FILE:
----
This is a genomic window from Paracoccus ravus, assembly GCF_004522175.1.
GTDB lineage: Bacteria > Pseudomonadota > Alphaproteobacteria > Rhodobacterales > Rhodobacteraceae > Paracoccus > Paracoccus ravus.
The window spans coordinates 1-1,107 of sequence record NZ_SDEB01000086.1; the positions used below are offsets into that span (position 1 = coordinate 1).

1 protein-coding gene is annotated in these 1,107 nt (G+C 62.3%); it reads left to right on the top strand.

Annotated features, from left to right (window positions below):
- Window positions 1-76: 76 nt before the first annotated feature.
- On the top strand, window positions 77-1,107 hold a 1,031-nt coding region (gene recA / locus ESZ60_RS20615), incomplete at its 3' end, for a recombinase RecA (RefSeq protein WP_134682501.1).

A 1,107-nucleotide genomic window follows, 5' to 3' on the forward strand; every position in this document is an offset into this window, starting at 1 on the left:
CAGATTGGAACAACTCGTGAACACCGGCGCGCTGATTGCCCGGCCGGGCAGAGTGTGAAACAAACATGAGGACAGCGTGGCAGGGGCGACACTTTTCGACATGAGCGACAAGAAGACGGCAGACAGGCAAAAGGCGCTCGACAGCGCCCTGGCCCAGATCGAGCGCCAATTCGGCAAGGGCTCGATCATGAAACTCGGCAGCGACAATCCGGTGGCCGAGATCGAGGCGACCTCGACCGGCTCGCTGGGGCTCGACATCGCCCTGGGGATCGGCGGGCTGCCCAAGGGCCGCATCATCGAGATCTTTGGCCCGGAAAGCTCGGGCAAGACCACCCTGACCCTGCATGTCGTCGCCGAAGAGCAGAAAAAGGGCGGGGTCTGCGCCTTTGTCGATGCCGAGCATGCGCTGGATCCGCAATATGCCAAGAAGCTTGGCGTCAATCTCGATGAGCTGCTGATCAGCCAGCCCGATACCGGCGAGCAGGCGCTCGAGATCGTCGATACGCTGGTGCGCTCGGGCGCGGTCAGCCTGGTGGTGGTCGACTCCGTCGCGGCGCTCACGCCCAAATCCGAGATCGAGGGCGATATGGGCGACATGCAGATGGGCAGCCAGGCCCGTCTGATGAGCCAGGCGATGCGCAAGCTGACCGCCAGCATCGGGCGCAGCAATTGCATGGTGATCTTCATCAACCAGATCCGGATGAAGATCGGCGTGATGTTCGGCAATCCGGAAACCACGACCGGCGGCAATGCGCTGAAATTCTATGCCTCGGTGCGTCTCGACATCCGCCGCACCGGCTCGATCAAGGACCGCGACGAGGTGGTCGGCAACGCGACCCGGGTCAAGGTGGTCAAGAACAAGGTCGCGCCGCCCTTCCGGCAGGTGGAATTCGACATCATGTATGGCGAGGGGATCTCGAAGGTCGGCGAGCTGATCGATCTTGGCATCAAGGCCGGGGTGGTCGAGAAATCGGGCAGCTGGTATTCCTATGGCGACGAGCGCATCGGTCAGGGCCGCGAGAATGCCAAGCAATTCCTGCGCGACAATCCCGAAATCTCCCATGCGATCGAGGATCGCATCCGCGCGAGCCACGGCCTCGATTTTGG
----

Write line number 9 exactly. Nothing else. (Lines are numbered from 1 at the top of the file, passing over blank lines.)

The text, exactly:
CAGATTGGAACAACTCGTGAACACCGGCGCGCTGATTGCCCGGCCGGGCAGAGTGTGAAACAAACATGAGGACAGCGTGGCAGGGGCGACACTTTTCGACATGAGCGACAAGAAGACGGCAGACAGGCAAAAGGCGCTCGACAGCGCCCTGGCCCAGATCGAGCGCCAATTCGGCAAGGGCTCGATCATGAAACTCGGCAGCGACAATCCGGTGGCCGAGATCGAGGCGACCTCGACCGGCTCGCTGGGGCTCGACATCGCCCTGGGGATCGGCGGGCTGCCCAAGGGCCGCATCATCGAGATCTTTGGCCCGGAAAGCTCGGGCAAGACCACCCTGACCCTGCATGTCGTCGCCGAAGAGCAGAAAAAGGGCGGGGTCTGCGCCTTTGTCGATGCCGAGCATGCGCTGGATCCGCAATATGCCAAGAAGCTTGGCGTCAATCTCGATGAGCTGCTGATCAGCCAGCCCGATACCGGCGAGCAGGCGCTCGAGATCGTCGATACGCTGGTGCGCTCGGGCGCGGTCAGCCTGGTGGTGGTCGACTCCGTCGCGGCGCTCACGCCCAAATCCGAGATCGAGGGCGATATGGGCGACATGCAGATGGGCAGCCAGGCCCGTCTGATGAGCCAGGCGATGCGCAAGCTGACCGCCAGCATCGGGCGCAGCAATTGCATGGTGATCTTCATCAACCAGATCCGGATGAAGATCGGCGTGATGTTCGGCAATCCGGAAACCACGACCGGCGGCAATGCGCTGAAATTCTATGCCTCGGTGCGTCTCGACATCCGCCGCACCGGCTCGATCAAGGACCGCGACGAGGTGGTCGGCAACGCGACCCGGGTCAAGGTGGTCAAGAACAAGGTCGCGCCGCCCTTCCGGCAGGTGGAATTCGACATCATGTATGGCGAGGGGATCTCGAAGGTCGGCGAGCTGATCGATCTTGGCATCAAGGCCGGGGTGGTCGAGAAATCGGGCAGCTGGTATTCCTATGGCGACGAGCGCATCGGTCAGGGCCGCGAGAATGCCAAGCAATTCCTGCGCGACAATCCCGAAATCTCCCATGCGATCGAGGATCGCATCCGCGCGAGCCACGGCCTCGATTTTGG